BACKGROUND: It is uncertain if patients undergoing revision knee arthroplasty for "pain without loosening" are relieved of pain. This study aimed to compare pre- and postoperative analgesic consumption by patients undergoing revision for "pain without loosening" versus "aseptic loosening" and to determine predictors for postoperative long-term opioid use.
METHODS: A retrospective nationwide study of 1,037 revisions for "pain without loosening" and 2,317 revisions for "aseptic loosening" during 1997-2018 from the Danish Knee Arthroplasty Register was carried out. Analgesic use was defined by prescription reimbursement, and long-term opioid use by prescription reimbursement in 4 consecutive quarters.
RESULTS: In the preoperative year, 37% and 29% of patients revised for "pain without loosening" and "aseptic loosening" were opioid users compared to 32% and 30% in the postoperative year. Non-steroidal anti-inflammatory drug (NSAID) use was significantly lower postoperatively for both indications (35% versus 28% for "pain without loosening" and 33% versus 25% for "aseptic loosening"). Use of other analgesics was unchanged. Long-term opioid use increased postoperatively by 4% for patients with "pain without loosening" (P = .029) and by 3% for "aseptic loosening" (P = .003). New long-term opioid users (without preoperative long-term use) were 9% for "pain without loosening" and 8% for "aseptic loosening". Predictors of new long-term opioid use were other opioid-requiring diagnoses or procedures within the first postoperative year, Charlson Comorbidity Index (CCI) ≥3, and preoperative long-term NSAID use.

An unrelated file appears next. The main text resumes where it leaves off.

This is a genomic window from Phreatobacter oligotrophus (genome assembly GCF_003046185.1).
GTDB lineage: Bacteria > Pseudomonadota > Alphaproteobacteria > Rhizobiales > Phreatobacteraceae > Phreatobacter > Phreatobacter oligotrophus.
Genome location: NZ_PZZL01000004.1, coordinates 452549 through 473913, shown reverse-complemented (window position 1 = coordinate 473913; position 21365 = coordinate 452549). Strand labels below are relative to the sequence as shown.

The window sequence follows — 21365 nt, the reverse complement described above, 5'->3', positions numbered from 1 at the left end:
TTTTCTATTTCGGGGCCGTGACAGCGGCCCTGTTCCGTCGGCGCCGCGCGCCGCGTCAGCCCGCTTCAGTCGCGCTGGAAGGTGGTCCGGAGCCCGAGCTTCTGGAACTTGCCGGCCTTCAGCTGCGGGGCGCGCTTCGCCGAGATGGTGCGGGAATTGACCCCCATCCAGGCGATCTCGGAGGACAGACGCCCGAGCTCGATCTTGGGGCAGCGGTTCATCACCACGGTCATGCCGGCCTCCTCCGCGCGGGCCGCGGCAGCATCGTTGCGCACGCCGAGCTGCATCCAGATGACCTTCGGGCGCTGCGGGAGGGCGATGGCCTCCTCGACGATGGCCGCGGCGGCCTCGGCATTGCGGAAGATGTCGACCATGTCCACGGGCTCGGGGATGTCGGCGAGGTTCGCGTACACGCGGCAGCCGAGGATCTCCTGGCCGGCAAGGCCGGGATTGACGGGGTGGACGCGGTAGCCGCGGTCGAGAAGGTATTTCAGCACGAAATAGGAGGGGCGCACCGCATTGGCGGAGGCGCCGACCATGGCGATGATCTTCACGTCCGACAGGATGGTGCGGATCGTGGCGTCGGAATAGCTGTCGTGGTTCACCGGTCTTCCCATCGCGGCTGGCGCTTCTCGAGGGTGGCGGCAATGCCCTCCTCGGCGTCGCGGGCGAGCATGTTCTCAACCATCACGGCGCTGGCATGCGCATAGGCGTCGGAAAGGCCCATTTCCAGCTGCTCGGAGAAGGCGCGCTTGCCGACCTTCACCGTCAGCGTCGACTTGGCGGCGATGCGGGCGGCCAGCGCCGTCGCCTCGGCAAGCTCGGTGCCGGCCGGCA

CONCLUSION: The consumption of opioids decreased slightly after knee arthroplasty revision for the indication "pain without loosening", but not for "aseptic loosening". The amount of new long-term opioid users increased for both indications.